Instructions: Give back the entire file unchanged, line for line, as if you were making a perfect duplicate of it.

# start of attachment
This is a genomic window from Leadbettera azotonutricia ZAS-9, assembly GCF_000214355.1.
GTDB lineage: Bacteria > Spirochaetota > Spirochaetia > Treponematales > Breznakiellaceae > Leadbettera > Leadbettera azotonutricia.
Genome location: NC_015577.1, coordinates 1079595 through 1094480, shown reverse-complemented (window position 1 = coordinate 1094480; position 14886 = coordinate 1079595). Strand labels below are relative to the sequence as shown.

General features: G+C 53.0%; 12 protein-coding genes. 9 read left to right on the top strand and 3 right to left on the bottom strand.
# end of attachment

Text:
This is a genomic window from Leadbettera azotonutricia ZAS-9, assembly GCF_000214355.1.
GTDB lineage: Bacteria > Spirochaetota > Spirochaetia > Treponematales > Breznakiellaceae > Leadbettera > Leadbettera azotonutricia.
Genome location: NC_015577.1, coordinates 1079595 through 1094480, shown reverse-complemented (window position 1 = coordinate 1094480; position 14886 = coordinate 1079595). Strand labels below are relative to the sequence as shown.

General features: G+C 53.0%; 12 protein-coding genes. 9 read left to right on the top strand and 3 right to left on the bottom strand.